April 10, 2014

Atlas 5 Rockets Into Space with Intelligence Payload (Source: SpaceFlight Now)
After a 16-day grounding due to a damaged U.S. Air Force radar, a powerful Atlas 5 rocket soared into space Thursday afternoon to place a clandestine payload into space, possibly headed for geosynchronous orbit 22,300 miles above the Earth. Liftoff from Cape Canaveral occurred at 1:45 p.m. EDT. (4/10)

Senators Told Road to Mars Leads Through Russia, China (Source: Space News)
Amid heightened U.S. tensions with Russia and ever-present concerns about the nature and intent of China’s space program, a former space shuttle astronaut and the granddaughter of Dwight D. Eisenhower, the war hero-turned U.S. president who signed the legislation creating NASA, said cooperation with those countries is key to one day sending human explorers to Mars.

The former astronaut, Leroy Chiao, and Susan Eisenhower, president of the Eisenhower Group Inc. consulting firm, made the recommendations during an April 9 hearing of the Senate Commerce science and space subcommittee titled, “The Road to Mars.” Chiao and Eisenhower both said that road leads through countries with which the United States has not always had good relations.

When it came to China, both the subcommittee chairman, Sen. Bill Nelson (D-FL), and ranking member, Sen. Marco Rubio (R-FL), were particularly wary. However, not even Rubio, who took a more hawkish tack in his questioning than Nelson, appeared wholly opposed to the idea. (4/10)

SES Books SpaceX Falcon 9 for Hybrid Satellite’s Debut (Source: Space News)
Satellite fleet operator SES, which was the inaugural customer for the Space Exploration Technologies Corp.’s Falcon 9 rocket’s commercial launch to geostationary transfer orbit, is using the Falcon 9 rocket to debut a novel use of chemical and electric propulsion to carry a telecommunications satellite into final orbital position.

Because the Falcon 9 v1.1 is optimized to launch satellites weighing well under 5,000 kilograms, industry officials have been speculating for weeks on the mission profile of the next two satellites that Luxembourg-based SES plans to launch aboard Falcon rockets. The two satellites, SES-9 and SES-10, both weigh about 5,300 kilograms and carry a mix of electric and chemical propellant systems. The question is, what tradeoffs is SES making to be able to fit their launches on the Falcon 9? (4/10)

Putin to Visit Space Museum, Talk with ISS Crew April 11 (Source: Itar-Tass)
President Vladimir Putin will visit the Memorial Museum of Cosmonautics on Friday, April 11, to take a tour of its exhibition “Three Days from Gagarin’s Life” marking the 80th anniversary of his birth and talk with the crew of the International Space Station (ISS) via a videoconference, the presidential press service said.

Working aboard the ISS are a resident crew of Commander Koichi Wakata of Japan, flight engineers Mikhail Tyurin of Russia and Richard Mastracchio of NASA; and a visiting crew of flight engineers Alexander Skvortsov and Oleg Artemyev of Russia, and Commander Steven Swanson of NASA. (4/10)

Close Call: Europe’s Sentinel-1A Dodges Dead Weather Satellite (Source: Space News)
Europe’s just-launched Sentinel-1A satellite was obliged to perform a collision-avoidance maneuver some 34 hours after separation from its carrier rocket April 3 to prevent a collision with a dead U.S. satellite, according to the European Space Agency.

The decision to maneuver Sentinel-1A was made following the usual procedure — the U.S. Strategic Command, which manages the U.S. Space Surveillance Network of ground- and space-based sensors notified the European Space Agency’s European Space Operations Centre (ESOC) in Darmstadt, Germany, of the approach of NASA’s Acrimsat environment-monitoring satellite. (4/10)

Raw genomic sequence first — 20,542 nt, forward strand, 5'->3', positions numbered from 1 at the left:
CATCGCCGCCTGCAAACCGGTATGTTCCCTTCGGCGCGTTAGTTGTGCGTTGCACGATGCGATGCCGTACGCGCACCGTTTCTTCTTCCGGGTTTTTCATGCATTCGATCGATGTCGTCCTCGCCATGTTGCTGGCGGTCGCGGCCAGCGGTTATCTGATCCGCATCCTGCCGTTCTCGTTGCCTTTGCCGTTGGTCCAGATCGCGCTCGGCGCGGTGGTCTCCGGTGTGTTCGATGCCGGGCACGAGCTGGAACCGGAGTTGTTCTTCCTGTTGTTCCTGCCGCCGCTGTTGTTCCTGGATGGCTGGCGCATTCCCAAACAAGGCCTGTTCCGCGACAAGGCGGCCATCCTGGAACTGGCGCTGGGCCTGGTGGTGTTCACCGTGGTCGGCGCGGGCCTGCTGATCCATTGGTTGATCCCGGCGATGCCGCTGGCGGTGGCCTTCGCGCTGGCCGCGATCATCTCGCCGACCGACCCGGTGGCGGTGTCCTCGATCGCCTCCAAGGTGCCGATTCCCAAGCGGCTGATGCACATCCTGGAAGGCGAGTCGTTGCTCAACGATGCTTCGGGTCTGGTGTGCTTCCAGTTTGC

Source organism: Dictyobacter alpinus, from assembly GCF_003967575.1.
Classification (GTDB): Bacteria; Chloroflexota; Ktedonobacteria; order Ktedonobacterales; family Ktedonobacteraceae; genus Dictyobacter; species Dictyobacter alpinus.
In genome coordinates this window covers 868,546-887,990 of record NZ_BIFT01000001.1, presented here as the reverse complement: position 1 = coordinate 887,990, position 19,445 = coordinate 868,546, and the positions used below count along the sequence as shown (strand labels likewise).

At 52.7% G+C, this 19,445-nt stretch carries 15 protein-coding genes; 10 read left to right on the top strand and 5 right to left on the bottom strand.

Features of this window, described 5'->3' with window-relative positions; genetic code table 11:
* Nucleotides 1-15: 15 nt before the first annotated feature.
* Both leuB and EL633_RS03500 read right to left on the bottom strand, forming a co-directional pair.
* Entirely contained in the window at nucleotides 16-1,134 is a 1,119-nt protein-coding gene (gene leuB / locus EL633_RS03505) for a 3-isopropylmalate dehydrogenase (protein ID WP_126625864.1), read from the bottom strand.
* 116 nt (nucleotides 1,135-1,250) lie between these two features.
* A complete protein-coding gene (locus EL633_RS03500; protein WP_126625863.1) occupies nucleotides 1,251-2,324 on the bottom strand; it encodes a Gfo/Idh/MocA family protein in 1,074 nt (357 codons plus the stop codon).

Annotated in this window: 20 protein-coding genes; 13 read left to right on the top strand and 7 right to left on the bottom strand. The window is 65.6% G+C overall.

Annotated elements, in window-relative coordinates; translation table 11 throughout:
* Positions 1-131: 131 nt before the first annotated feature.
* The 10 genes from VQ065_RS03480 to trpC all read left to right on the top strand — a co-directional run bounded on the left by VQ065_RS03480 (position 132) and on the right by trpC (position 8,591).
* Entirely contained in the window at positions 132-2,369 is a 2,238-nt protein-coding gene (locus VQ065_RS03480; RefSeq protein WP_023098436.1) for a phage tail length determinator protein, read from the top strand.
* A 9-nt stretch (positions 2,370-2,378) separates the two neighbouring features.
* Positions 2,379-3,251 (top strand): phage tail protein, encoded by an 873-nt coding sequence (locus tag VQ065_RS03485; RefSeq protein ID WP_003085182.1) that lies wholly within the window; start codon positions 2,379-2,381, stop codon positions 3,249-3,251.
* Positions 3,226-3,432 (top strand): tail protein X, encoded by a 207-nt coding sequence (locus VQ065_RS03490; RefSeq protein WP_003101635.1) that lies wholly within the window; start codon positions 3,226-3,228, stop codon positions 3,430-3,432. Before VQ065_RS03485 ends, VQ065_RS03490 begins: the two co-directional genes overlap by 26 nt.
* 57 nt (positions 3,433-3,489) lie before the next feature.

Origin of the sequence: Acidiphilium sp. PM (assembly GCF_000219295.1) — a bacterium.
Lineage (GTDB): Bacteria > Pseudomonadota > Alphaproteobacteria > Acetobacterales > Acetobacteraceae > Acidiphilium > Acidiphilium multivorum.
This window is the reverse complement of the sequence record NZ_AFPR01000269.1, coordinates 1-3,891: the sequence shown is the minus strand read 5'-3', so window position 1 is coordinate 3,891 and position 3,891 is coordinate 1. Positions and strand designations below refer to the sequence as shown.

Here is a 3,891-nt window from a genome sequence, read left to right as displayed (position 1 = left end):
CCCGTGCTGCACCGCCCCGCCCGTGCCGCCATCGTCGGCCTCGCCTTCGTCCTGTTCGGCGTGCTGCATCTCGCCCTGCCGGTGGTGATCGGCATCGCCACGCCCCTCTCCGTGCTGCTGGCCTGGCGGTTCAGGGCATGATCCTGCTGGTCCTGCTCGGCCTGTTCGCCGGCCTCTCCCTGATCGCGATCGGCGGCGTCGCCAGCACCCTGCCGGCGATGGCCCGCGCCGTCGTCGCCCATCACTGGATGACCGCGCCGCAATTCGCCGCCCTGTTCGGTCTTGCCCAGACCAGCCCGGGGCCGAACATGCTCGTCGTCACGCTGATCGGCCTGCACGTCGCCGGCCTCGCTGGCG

Globalstar to be Listed on NYSE (Source: The Advocate)
Shares of Globalstar will begin trading on the New York Stock Exchange later this month, 16 months after the stock was delisted from the Nasdaq because its price fell too low. The company announced Wednesday that Globalstar will debut on the NYSE on April 21. The leadership team from the Covington-based company has been invited to ring the opening bell of the stock exchange that day. (4/9)

NASA 'Flying Saucer' for Mars to Land in Hawaii (Source: New Scientist)
In June, while beachgoers in Hawaii sit blissfully unaware, a flying saucer will descend over the island of Kauai. This is not a trailer for an alien invasion movie – NASA is gearing up to conduct the first test flight of a disc-shaped spacecraft designed to safely land heavy loads and one day people on the surface of Mars.

The Low Density Supersonic Decelerator (LDSD) will be lofted into the stratosphere from the US Navy's Pacific Missile Range Facility on Kauai. The inflatable technology is intended to help slow down vehicles after they enter the thin Martian atmosphere at supersonic speeds. (4/9)

INTERSPACE Florida Closes on Funding Target (Source: 4 Frontiers)
NewSpace Center closed to within $10 million of its $80 million target after launching a private placement offering in February to finance the first phase. The company is developing a 75 acre site on Florida-designated 'spaceport territory' located near KSC and centered on a real science space themed destination in which guests experience Mars frontier life first hand.

The remaining $10 million funding gap is all in private placement equity, which is the most challenging financial area. Investors are often attracted by its significantly higher returns compared to the other financing tiers, but also must consider somewhat higher risk.

The company's risk management includes retirement of site master planning, zoning, environmental, and traffic impact risks (completed), sophisticated statistically relevant marketing demand analysis (completed), design and construction concepts and estimates by highly respected themed entertainment experts (completed), supplier quotes (completed), multiple local cost and schedule benchmarks against actual complete themed entertainment projects (completed), and many other actions, procedures, and techniques. (4/10)

Exotic Space Particles Slam into Buried South Pole Detector (Source: Scientific American)